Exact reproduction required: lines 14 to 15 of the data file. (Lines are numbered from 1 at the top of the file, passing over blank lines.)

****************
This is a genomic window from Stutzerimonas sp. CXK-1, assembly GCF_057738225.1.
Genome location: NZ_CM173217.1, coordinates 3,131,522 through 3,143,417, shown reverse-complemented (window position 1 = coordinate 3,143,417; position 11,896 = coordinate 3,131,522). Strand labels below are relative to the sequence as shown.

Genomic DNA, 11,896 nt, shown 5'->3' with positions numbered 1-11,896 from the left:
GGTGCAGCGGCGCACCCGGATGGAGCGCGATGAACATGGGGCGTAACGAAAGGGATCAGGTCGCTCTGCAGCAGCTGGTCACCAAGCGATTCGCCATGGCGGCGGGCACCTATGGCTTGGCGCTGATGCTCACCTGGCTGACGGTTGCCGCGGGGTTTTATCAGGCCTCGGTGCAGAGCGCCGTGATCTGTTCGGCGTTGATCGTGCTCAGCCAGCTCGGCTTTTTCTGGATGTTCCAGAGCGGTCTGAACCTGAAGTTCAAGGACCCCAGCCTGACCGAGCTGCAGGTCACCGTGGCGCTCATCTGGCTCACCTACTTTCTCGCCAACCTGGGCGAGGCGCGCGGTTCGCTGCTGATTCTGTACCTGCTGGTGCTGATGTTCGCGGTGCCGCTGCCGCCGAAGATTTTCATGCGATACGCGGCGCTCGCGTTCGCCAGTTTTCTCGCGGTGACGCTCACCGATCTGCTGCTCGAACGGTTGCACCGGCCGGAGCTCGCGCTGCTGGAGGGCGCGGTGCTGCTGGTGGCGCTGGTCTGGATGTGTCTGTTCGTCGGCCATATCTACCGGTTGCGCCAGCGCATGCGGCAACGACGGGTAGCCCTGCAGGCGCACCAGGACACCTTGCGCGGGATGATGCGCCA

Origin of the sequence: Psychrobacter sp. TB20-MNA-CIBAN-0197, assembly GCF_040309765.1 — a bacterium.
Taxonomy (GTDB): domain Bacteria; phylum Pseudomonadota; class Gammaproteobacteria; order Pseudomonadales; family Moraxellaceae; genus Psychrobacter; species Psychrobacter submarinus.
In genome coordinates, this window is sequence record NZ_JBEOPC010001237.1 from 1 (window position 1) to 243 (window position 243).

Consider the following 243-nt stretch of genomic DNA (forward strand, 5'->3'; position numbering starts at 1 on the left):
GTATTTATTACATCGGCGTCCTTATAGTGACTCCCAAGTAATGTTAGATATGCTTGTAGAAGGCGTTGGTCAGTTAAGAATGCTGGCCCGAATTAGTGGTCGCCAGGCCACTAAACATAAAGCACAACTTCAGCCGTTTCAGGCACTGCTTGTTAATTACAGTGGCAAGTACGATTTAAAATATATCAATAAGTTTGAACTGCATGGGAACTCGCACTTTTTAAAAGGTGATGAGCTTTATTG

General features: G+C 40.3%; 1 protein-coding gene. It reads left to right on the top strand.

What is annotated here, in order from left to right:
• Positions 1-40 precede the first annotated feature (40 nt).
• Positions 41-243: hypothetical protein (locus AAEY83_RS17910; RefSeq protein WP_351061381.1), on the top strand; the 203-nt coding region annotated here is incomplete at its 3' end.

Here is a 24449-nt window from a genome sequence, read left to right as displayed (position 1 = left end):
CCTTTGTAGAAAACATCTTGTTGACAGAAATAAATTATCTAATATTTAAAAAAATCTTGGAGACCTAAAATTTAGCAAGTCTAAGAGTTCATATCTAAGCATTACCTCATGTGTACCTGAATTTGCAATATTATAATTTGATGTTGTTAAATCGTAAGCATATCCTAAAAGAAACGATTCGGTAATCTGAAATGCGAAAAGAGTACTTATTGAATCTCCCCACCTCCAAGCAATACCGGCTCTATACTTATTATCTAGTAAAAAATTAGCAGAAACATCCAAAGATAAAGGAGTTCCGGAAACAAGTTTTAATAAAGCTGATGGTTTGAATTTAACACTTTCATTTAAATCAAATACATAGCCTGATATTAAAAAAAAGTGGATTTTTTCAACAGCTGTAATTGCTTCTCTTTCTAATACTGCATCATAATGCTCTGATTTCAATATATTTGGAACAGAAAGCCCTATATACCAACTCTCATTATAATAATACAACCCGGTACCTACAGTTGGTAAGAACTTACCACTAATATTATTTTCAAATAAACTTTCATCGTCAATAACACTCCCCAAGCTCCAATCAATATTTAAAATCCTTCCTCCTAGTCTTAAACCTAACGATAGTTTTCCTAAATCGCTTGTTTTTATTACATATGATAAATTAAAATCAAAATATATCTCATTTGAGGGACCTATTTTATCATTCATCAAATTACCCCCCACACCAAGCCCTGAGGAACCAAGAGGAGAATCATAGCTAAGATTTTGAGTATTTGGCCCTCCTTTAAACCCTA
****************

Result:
Here is a 24449-nt window from a genome sequence, read left to right as displayed (position 1 = left end):
CCTTTGTAGAAAACATCTTGTTGACAGAAATAAATTATCTAATATTTAAAAAAATCTTGGAGACCTAAAATTTAGCAAGTCTAAGAGTTCATATCTAAGCATTACCTCATGTGTACCTGAATTTGCAATATTATAATTTGATGTTGTTAAATCGTAAGCATATCCTAAAAGAAACGATTCGGTAATCTGAAATGCGAAAAGAGTACTTATTGAATCTCCCCACCTCCAAGCAATACCGGCTCTATACTTATTATCTAGTAAAAAATTAGCAGAAACATCCAAAGATAAAGGAGTTCCGGAAACAAGTTTTAATAAAGCTGATGGTTTGAATTTAACACTTTCATTTAAATCAAATACATAGCCTGATATTAAAAAAAAGTGGATTTTTTCAACAGCTGTAATTGCTTCTCTTTCTAATACTGCATCATAATGCTCTGATTTCAATATATTTGGAACAGAAAGCCCTATATACCAACTCTCATTATAATAATACAACCCGGTACCTACAGTTGGTAAGAACTTACCACTAATATTATTTTCAAATAAACTTTCATCGTCAATAACACTCCCCAAGCTCCAATCAATATTTAAAATCCTTCCTCCTAGTCTTAAACCTAACGATAGTTTTCCTAAATCGCTTGTTTTTATTACATATGATAAATTAAAATCAAAATATATCTCATTTGAGGGACCTATTTTATCATTCATCAAATTACCCCCCACACCAAGCCCTGAGGAACCAAGAGGAGAATCATAGCTAAGATTTTGAGTATTTGGCCCTCCTTTAAACCCTA